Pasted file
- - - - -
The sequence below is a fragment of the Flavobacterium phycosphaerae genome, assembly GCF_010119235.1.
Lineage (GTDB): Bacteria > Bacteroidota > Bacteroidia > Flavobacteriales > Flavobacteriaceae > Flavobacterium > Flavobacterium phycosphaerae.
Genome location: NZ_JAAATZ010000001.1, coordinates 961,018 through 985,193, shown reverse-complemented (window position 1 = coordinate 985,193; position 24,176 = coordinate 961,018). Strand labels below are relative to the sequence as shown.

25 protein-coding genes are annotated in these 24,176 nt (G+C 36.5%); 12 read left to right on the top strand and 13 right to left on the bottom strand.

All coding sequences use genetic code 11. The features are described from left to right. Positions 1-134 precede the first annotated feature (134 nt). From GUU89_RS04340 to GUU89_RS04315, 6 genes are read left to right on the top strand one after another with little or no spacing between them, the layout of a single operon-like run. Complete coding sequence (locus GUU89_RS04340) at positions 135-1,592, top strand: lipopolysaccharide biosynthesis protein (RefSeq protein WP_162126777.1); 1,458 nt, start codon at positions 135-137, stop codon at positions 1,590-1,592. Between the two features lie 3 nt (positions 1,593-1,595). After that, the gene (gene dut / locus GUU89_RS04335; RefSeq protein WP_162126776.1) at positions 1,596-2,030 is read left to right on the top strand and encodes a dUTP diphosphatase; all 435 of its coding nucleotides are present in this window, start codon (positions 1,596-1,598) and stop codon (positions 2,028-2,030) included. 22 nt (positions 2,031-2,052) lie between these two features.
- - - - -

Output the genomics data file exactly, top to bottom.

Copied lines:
The sequence below is a fragment of the Flavobacterium phycosphaerae genome, assembly GCF_010119235.1.
Lineage (GTDB): Bacteria > Bacteroidota > Bacteroidia > Flavobacteriales > Flavobacteriaceae > Flavobacterium > Flavobacterium phycosphaerae.
Genome location: NZ_JAAATZ010000001.1, coordinates 961,018 through 985,193, shown reverse-complemented (window position 1 = coordinate 985,193; position 24,176 = coordinate 961,018). Strand labels below are relative to the sequence as shown.

25 protein-coding genes are annotated in these 24,176 nt (G+C 36.5%); 12 read left to right on the top strand and 13 right to left on the bottom strand.

All coding sequences use genetic code 11. The features are described from left to right. Positions 1-134 precede the first annotated feature (134 nt). From GUU89_RS04340 to GUU89_RS04315, 6 genes are read left to right on the top strand one after another with little or no spacing between them, the layout of a single operon-like run. Complete coding sequence (locus GUU89_RS04340) at positions 135-1,592, top strand: lipopolysaccharide biosynthesis protein (RefSeq protein WP_162126777.1); 1,458 nt, start codon at positions 135-137, stop codon at positions 1,590-1,592. Between the two features lie 3 nt (positions 1,593-1,595). After that, the gene (gene dut / locus GUU89_RS04335; RefSeq protein WP_162126776.1) at positions 1,596-2,030 is read left to right on the top strand and encodes a dUTP diphosphatase; all 435 of its coding nucleotides are present in this window, start codon (positions 1,596-1,598) and stop codon (positions 2,028-2,030) included. 22 nt (positions 2,031-2,052) lie between these two features.